In Geoffrey Chaucer's The Canterbury Tales, the pilgrims on their journey rarely do their jobs correctly. Only three of the pilgrims, the Knight, the Parson, and the Plowman, do what they are supposed to do. The rest of the pilgrims vary from slightly bad to morally apprehensible. The Pardoner, a pilgrim from the Ecclesiastical group, falls under the latter category.
Chaucer uses each pilgrims appearance to symbolize their personal qualities. The Pardoner, as one of the morally apprehensible pilgrims, is rather ugly, shown by the lines "And he had a bulging eye, like a hare" (ll. 671). He wore a small cap on his head with a holy relic sewed onto it. It is implied that the Pardoner is unable to grow a beard by the lines "His chin no beard had harbored, nor would harbor, / Smoother than ever chin left by barber" (ll. 676-677).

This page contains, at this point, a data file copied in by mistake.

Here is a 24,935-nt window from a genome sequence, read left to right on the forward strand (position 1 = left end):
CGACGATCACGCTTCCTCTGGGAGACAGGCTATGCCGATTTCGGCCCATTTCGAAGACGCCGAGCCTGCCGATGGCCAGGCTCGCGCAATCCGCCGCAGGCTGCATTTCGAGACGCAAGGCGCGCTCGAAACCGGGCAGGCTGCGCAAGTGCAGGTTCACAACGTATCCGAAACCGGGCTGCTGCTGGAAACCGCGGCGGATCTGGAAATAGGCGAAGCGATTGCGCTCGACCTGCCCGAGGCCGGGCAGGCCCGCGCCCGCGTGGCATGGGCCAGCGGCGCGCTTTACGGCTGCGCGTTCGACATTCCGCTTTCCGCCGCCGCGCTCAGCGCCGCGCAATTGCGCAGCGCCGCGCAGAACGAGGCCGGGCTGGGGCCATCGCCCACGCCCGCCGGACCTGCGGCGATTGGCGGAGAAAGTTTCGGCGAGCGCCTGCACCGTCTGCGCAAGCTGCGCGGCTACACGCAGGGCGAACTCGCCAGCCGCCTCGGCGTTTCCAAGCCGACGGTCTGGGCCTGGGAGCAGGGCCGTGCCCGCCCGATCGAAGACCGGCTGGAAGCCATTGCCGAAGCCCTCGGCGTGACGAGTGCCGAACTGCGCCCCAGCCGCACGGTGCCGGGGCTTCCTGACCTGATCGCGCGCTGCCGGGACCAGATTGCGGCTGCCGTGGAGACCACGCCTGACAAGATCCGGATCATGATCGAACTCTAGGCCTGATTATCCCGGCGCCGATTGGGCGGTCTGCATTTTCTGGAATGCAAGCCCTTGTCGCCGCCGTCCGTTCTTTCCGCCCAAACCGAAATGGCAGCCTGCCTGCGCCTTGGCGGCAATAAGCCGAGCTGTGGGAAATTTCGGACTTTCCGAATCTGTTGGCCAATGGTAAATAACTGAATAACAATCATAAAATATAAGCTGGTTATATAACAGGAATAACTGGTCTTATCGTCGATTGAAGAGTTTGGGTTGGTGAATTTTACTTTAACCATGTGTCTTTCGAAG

The Pardoner's motivation is greed. His job is to accept money on the behalf of the church and in return grant pardons, a common practice in the Middle Ages. Usually, the Pardoner would do everything he could to sell his pardons; The Pardoner's Tale is just an elaborate plan to convince the other pilgrims to buy pardons.
The Pardoner has very hypocritical behavior. In The Pardoner's Tale, he preaches against the sin of greed, and yet the story was just an attempt for him to make more money. The Pardoner also spends most of his time with the Summoner, the most morally degraded pilgrim on the journey. He has a love for religious relics, but it is implied that these are fakes by the line "For in his trunk he had a pillowcase, / Which he asserted was Our Lady's veil" (ll. 680-681). It can be assumed that he uses these artifacts as a way to lure in potential customers.
Chaucer's The Canterbury Tales shows the Pardoner to be a greedy man who abuses his position within the church. He uses anything at his expense to make a quick buck, and associates himself with other morally apprehensible people.